Three popular conservative radio hosts have died from COVID-19 in recent weeks.
Popular right-wing radio host Marc Bernier died of COVID-19, his Daytona, Florida-based station announced on Sunday. He is the third conservative figure who advocated against COVID-19 vaccinations to die from the virus in recent weeks. The announcement of his death comes as Republican lawmakers with a national platform continue to ramp up public efforts opposing coronavirus safety measures.
Bernier, 65, was an outspoken critic of COVID-19 vaccinations. In his final tweet, he had compared the vaccination effort in the U.S. to the behavior of Nazis in Germany.
"Should say, 'Now the US Government is acting like Nazi's. Get the shot!'" Bernier wrote, responding to Florida Democratic gubernatorial candidate Nikki Fried, who shared a video message encouraging vaccines along with the text, "The greatest generation had to defeat the Nazis to preserve our way of life, you're only being asked to get a shot. So be a patriot. Turn off the TV and go get vaccinated."
Bernier's death follows that of Phil Valentine, another conservative radio host from Tennessee who advocated against COVID-19 vaccines. Valentine's station announced his death from the virus on Aug. 21. "The people who instinctively believe that the government is the solution to everything are already talking vaccination mandates. This should be a personal choice," Valentine, who was 61, wrote in a December blog post. "I'm not an anti-vaxxer. I'm just using common sense."
But as he was hospitalized with COVID-19, his brother issued a statement saying the radio host regretted his former rhetoric. "Phil would like for his listeners to know that while he has never been an 'anti-vaxer' he regrets not being more vehemently 'Pro-Vaccine', and looks forward to being able to more vigorously advocate that position as soon as he is back on the air, which we all hope will be soon," Mark Valentine wrote in a July 23 statement posted to Facebook.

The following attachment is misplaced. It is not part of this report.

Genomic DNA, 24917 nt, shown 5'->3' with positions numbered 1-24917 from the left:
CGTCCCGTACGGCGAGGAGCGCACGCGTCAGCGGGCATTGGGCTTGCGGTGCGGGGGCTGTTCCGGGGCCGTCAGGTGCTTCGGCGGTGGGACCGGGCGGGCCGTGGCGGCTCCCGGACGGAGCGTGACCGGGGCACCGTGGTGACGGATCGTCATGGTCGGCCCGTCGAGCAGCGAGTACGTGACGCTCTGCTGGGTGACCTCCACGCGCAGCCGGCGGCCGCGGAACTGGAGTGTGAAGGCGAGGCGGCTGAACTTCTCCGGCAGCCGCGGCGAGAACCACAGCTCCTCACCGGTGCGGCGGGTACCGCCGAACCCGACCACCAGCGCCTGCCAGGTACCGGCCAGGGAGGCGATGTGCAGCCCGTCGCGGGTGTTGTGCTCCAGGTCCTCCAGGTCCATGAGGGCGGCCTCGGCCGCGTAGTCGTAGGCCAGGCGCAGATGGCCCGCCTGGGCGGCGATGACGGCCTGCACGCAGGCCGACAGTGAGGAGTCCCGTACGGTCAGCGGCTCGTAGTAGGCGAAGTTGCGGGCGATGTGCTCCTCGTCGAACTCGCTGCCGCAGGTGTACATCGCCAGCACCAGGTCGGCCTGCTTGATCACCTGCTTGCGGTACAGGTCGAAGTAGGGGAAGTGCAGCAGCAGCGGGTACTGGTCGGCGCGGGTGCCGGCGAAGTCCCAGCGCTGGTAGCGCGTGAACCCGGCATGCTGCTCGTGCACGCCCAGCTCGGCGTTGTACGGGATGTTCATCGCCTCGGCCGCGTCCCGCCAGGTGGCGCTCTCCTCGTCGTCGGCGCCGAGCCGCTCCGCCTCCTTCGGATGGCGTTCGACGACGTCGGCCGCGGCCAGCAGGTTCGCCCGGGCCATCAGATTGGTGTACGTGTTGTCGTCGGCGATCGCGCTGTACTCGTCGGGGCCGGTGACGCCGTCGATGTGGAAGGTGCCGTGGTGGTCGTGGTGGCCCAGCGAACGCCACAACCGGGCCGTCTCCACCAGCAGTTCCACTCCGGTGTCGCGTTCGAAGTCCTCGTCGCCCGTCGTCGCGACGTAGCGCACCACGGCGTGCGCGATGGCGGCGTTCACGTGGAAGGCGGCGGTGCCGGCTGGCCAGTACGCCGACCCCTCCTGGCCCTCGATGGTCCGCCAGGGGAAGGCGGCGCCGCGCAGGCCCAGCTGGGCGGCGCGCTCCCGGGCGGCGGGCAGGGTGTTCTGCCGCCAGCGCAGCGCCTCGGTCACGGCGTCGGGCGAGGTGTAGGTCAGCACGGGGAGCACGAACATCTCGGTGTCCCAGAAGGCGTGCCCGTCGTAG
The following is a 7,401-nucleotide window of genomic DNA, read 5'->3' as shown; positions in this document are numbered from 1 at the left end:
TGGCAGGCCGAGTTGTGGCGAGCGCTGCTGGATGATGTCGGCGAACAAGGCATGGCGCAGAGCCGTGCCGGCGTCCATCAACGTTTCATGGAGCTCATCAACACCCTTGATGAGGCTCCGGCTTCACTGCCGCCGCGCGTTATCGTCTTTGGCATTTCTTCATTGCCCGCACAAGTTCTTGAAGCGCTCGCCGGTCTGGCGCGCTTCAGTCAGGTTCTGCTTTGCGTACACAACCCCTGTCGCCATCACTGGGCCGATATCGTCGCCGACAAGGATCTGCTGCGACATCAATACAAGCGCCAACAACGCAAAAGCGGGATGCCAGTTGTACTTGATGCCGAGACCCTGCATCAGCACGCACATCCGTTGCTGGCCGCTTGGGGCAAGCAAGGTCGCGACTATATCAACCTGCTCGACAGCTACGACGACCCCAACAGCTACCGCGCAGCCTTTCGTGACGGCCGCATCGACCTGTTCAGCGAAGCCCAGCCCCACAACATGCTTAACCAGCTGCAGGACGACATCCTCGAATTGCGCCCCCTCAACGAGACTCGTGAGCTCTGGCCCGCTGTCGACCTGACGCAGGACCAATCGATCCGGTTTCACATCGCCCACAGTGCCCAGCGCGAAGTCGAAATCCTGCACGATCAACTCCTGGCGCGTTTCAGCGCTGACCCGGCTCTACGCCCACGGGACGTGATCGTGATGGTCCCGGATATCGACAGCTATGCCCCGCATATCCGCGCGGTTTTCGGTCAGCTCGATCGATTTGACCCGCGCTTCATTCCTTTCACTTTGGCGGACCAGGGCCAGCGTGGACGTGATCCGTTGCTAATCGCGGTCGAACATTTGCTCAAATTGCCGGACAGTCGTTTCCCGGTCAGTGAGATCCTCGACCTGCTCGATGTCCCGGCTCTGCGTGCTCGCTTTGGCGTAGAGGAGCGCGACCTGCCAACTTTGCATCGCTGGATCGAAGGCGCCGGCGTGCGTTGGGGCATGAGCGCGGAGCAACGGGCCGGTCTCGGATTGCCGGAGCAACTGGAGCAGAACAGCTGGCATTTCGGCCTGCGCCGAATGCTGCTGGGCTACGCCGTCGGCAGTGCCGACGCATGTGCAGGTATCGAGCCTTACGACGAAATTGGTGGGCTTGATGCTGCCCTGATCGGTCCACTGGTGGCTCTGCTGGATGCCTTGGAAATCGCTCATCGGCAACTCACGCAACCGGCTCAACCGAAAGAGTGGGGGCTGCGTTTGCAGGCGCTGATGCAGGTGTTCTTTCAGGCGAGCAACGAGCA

On Aug. 4, another conservative radio host from Florida who railed against the vaccine died of complications stemming from COVID-19. Like the others, Dick Farrel also sowed doubt in coronavirus safety measures, writing in a July 3 Facebook post, "why take a vax promoted by people who lied 2u all along about masks, where the virus came from and the death toll?"
At least one person close to Farrel said that as he was battling COVID-19 he changed his mind on the vaccines and urged friends and family to get the shot. Amy Leigh Hair, who identified herself as a friend of Farrel's, wrote in a Facebook post, "Covid Took One Of My Best Friends! RIP Dick Farrel. He is the reason I took the shot! He texted me and told me to 'Get it!' He told me that this virus is no joke and he said: 'I wish I had gotten it!'"
Data from early August shows that virtually all COVID-19 hospitalizations and deaths are from the unvaccinated. Centers for Disease Control and Prevention Director CDC Director Rochelle P. Walensky in July called the current wave of infections "a pandemic of the unvaccinated."
"We are seeing outbreaks in parts of the country where we're seeing low vaccination coverage," Walensky said, adding, "The good news is, if you're fully vaccinated, you're protected … our biggest concern is we are going to continue see preventable cases, hospitalizations, and sadly, deaths among the unvaccinated."
But the vaccine has been politicized. Aside from right-wing media figures, GOP elected officials have also added to the politicization by railing against vaccine mandates and other COVID-19 prevention measures, like mask-wearing.
Florida Republican Gov. Ron DeSantis hasn't advocated against vaccinations, but he's made policies against vaccinate mandates that have helped lead to conservative uproar. GOP Rep. Madison Cawthorn along with many other Republican members of the House, have also launched attacks on vaccine mandates, even as they remain popular with the public.
Polling shows that Americans who identify as Republicans are less likely to be vaccinated than Democrats. A Morning Consult survey conducted from Aug. 17 to Aug. 23 found that vaccine opposition was highest among Republicans, showing that 26% of Republicans are "unwilling" to receive the vaccine, as opposed to 8% of Democrats who said the same. And states that voted for Donald Trump in higher percentages have far lower vaccination rates than states that voted for Joe Biden, according to a Washington Post analysis from Aug. 26.
Data shows that the vaccinations effectively protect against hospitalization and death from the disease, which has to date killed more than 637,000 people in the United States, according to data from the New York Times.
Published with permission of The American Independent Foundation.